FIRE EFFECTS

SPECIES: Eragrostis intermedia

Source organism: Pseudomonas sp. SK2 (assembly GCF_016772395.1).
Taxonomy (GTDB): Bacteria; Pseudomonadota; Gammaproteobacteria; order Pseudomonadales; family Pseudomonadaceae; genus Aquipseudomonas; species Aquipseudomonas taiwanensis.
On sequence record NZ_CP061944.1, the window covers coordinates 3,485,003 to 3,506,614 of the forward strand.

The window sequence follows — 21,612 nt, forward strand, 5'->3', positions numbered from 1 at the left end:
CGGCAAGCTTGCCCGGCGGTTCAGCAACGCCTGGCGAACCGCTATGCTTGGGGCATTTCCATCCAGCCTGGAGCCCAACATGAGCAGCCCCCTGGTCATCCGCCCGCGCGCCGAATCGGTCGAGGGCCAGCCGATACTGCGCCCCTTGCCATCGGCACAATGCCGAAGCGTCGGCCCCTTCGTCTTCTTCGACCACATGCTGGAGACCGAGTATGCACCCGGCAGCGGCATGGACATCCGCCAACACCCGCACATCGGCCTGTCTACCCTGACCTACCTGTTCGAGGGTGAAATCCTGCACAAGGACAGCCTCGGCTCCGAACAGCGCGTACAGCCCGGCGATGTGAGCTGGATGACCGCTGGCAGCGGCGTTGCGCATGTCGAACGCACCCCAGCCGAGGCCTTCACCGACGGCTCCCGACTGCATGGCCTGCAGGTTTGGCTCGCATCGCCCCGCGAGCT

IMMEDIATE FIRE EFFECT ON PLANT : Plains lovegrass culms and leaves are killed by fire. DISCUSSION AND QUALIFICATION OF FIRE EFFECT : PLANT RESPONSE TO FIRE : Plains lovegrass frequency decreases the first year after fire [28], but generally increases thereafter [7,9,48].  Seedstalk production sometimes increases after fire [48]. Plains lovegrass on native grassland in southeastern Arizona was burned in a July 16 to 17, 1987, wildfire.  When measured in August 1987, it was reduced to one-third of its prefire cover.  However, by August 1988, plains lovegrass cover had increased over prefire levels.  By August 1990, it had increased to twice its prefire cover [4,7]. DISCUSSION AND QUALIFICATION OF PLANT RESPONSE : Plains lovegrass abundance was lower on burned than unburned sites during the first growing season after prescribed fire in Kerr County, Texas. Plateau oak (Quercus fusiformis) and post oak (Q. stellata) savanna containing plains lovegrass was burned between 12:30 and 1:15 p.m. on February 1, 1982.  Air temperature was 55 degrees Fahrenheit (12.8 deg C), relative humidity was 42 to 48 percent, and wind speed was 10 to 32 miles per hour (16-51 km/hr).  Highest recorded fire temperatures were at the litter surface.  Maximum temperature was 412 degrees Fahrenheit (211 deg C) at the litter surface in the grasslands surrounding trees. Temperatures above and below the litter surface were substantially lower.  In July and early August 1982, samples from quadrats in control and burned units were collected.  Plains lovegrass biomass was lower on burned than on control sites.  Dominance (lbs/ac), relative dominance (%), relative frequency, and importance are reported [28]:                                Relative   Relative                         Dom      Dom        Freq      Importance    Plateau Oak Units      Control           10.08     6.12       8.09         7.10             Burn               3.97     3.37       7.69         5.53    Post Oak Units                                                            Control            5.95     3.33       8.70         6.01             Burn               5.43     2.97       6.89         4.92 The Research Project Summary Response of herbaceous vegetation to winter burning in Texas oak savanna provides information on postfire response of other herbaceous species in this study. Plains lovegrass decreased the first growing season following a fire in south-central Arizona desert grassland, but then increased.  In June 1963 a wildfire burned a 17-square-mile area in Pima County near Sasabe, Arizona.  After the fire, study sites were located on burned and unburned slopes at elevations from 4,000 to 4,400 feet (1,219-1,341 m). Indicators of plains lovegrass basal area (basal area index) before and for two growing seasons following the fire showed that plains lovegrass was at first reduced as a result of the fire.  However, by the second growing season, it equaled or exceeded prefire density [48]:                            Basal Area Index           West-facing        North-facing        East-facing              Sites              Sites               Sites          Burned  Control    Burned  Control        Burned  Prefire    0.7     0.7        0.5     0.2            0.8  1963       0.2     0.4        0.2     0.1            0.3  1964       1.0     0.5        0.6     0.3            0.8  The numbers of plains lovegrass plants measured along transects decreased on burned areas in postfire year 1.  In postfire year 2, plains lovegrass numbers increased slightly on control sites, but the increases on burned sites were significantly greater than on control sites [48]:           West-facing        North-facing        East-facing              Sites              Sites               Sites          Burned  Control    Burned  Control        Burned  Prefire    19      18         10       8             29    1963       10      16          9       7             22    1964       76      30         52      25             71    Plains lovegrass on the north slope burned area had significantly more seedstalks and fewer plants without seedstalks during the second growing season than did the control area.  Plains lovegrass apparently was well adapted to utilize the above normal winter precipitation of 1963. Greater seedling survival and larger plants occurred on the north and west study areas, which received more favorable precipitation, than on the east study area [48]. Plains lovegrass was more plentiful in recent than old burns in southwestern Oklahoma prairie and buffalo wallows.  Plains lovegrass was common on plots close to and in buffalo wallows.  The wallows and surrounding land were first prescribed burned in early April 1979; some were burned again in late February 1982.  Sampling occurred between late June and early July 1982.  At the time of sampling all wallows had 2 to 4 inches (5-10 cm) of standing water.  Exterior quadrats were placed just adjacent to wallows for comparison of compositional differences between wallow and other prairie vegetation.  Plains lovegrass was found only outside the eight buffalo wallows burned in 1972, with average cover of 43.6 percent.  It occurred throughout the six recently burned wallows (average cover 18.6% on burned land outside the wallows, 17.3% at the edge of the burned wallows, and 4.0% in the interior of the burned wallows) [16]. FIRE MANAGEMENT CONSIDERATIONS : In interior chaparral in Arizona, presettlement fire intervals were usually 50 to 100 years.  Postfire succession is rapid and species composition is changed little by natural fires [38]. Burning can be used in desert grassland ranges to reduce the number of shrubs competing with plains lovegrass and other perennial grasses [48]. Grazing should be deferred before burning to insure enough fuel to carry fire [50,51].   Plains lovegrass was subjected to prescribed fire in ungrazed southeastern Arizona grassland.  The fire had no persistent negative impact on plains lovegrass density [10].